ABO antigens are poorly expressed at birth, increase gradually in strength and become fully expressed around 1 year of age. In older age, they become slightly weak.
Formation of ABH Antigens
The H gene (genotype HH or Hh) produces a transferase enzyme, which changes precursor substance (present on red cells) into H substance. The A and B genes (chromosome 9) produce specific transferase enzymes, which convert H substance into A and B antigens respectively.
Sugar N-acetylgalactosamine is added to H antigen chain to make the A antigen, while sugar galactose is added to H antigen chain to produce the B antigen. Some amount of H antigen remains unchanged on red cells. The O gene produces an inactive transferase so that H antigen persists unchanged on red cells (Figure 1200.1).
Some persons do not inherit the H gene (genotype hh) and thus cannot synthesize H substance. Such persons may inherit the A or B gene but cannot express it, as they are unable to produce the H substance. Such individuals are said to have Bombay phenotype or Bombay blood group (Oh) (the genotype of Bombay phenotype is hh). The name derives its name because it was first detected in persons living in Bombay, India. It has also been described in other populations. This blood group is extremely rare. There is complete lack of H, A, and B antigens due to the lack of H (and Se) genes. Their red cells type as group O; however, unlike group O individuals, Oh persons have no H antigen on their red cells and their plasma contains strong anti-H in addition to anti-A and anti-B. On cross-matching, all units are incompatible (Table 1200.4). Therefore Bombay group persons should be transfused only with Oh blood.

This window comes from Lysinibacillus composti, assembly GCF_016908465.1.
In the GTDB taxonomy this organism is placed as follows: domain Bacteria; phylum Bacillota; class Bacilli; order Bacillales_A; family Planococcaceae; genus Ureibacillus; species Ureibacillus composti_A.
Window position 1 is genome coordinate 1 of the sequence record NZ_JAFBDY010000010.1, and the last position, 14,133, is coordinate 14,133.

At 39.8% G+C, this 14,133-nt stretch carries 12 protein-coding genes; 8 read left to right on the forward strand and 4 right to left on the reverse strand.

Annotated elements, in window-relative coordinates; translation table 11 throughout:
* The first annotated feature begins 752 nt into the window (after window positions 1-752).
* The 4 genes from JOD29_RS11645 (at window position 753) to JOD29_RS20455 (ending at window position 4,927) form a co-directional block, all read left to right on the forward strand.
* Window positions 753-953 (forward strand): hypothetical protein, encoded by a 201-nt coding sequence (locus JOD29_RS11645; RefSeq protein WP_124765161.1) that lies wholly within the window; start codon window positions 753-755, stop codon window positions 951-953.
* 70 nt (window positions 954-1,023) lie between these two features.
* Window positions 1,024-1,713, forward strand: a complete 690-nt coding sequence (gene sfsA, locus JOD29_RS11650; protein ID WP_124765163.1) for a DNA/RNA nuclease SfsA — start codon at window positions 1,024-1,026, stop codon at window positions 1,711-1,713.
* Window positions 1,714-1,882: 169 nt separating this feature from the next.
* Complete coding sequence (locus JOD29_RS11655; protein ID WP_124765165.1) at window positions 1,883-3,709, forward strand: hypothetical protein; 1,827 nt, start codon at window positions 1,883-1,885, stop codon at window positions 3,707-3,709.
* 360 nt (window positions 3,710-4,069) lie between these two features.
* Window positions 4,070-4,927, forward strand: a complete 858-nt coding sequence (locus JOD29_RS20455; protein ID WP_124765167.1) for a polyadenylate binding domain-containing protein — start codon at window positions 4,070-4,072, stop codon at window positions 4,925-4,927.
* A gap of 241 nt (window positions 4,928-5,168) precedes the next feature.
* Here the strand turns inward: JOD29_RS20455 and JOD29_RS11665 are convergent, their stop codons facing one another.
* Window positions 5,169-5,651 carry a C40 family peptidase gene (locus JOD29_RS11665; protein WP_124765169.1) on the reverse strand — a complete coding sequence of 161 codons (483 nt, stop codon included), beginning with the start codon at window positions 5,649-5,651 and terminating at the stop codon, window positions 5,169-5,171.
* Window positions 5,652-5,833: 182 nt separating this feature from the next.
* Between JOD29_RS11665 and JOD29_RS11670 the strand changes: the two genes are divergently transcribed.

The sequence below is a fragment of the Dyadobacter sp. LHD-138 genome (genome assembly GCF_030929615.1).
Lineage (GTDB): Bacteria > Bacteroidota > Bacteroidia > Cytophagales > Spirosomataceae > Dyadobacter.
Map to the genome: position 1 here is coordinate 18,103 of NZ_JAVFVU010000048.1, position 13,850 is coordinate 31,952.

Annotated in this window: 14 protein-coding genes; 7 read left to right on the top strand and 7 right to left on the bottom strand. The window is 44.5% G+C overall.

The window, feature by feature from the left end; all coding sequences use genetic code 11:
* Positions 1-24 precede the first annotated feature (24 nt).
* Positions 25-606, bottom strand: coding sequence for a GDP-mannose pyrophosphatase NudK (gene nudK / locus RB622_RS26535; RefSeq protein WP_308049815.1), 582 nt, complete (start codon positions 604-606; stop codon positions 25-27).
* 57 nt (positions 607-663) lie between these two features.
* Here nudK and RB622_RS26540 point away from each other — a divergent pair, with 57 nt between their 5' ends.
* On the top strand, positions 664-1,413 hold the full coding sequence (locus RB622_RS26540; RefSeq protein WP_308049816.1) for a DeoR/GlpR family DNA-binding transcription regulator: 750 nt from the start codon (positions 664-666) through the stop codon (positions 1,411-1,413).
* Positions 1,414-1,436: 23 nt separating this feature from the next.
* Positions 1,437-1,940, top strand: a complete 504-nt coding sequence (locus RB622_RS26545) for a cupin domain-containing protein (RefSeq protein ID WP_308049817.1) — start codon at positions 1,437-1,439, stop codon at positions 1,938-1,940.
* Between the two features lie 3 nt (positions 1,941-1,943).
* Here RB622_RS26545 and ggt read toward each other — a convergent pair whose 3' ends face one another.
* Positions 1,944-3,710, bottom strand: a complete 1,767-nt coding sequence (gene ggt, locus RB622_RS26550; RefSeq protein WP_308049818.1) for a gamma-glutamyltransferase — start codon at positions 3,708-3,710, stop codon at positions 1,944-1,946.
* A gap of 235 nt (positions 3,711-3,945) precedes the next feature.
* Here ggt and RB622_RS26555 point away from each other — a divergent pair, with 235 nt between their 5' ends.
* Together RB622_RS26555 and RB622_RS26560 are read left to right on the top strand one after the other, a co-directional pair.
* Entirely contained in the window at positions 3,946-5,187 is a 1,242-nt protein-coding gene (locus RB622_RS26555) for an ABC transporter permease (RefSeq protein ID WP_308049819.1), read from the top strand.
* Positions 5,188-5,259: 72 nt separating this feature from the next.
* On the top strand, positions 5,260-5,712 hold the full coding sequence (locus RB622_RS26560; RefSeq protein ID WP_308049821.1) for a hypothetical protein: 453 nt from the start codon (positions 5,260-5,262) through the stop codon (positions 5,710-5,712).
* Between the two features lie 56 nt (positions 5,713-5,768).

Secretors and Non-secretors
Secretors are persons who secrete A, B, and H antigens into body fluids (such as plasma, gastric juice, saliva, sweat, tears, semen, milk, etc.). This ability is dependent on presence of a dominant secretor gene (Se) on chromosome 19. About 80% of individuals are secretors (genotype Sese or SeSe) and remaining are non-secretors (genotype sese). Both secretors and non-secretors express ABO antigens on red cells.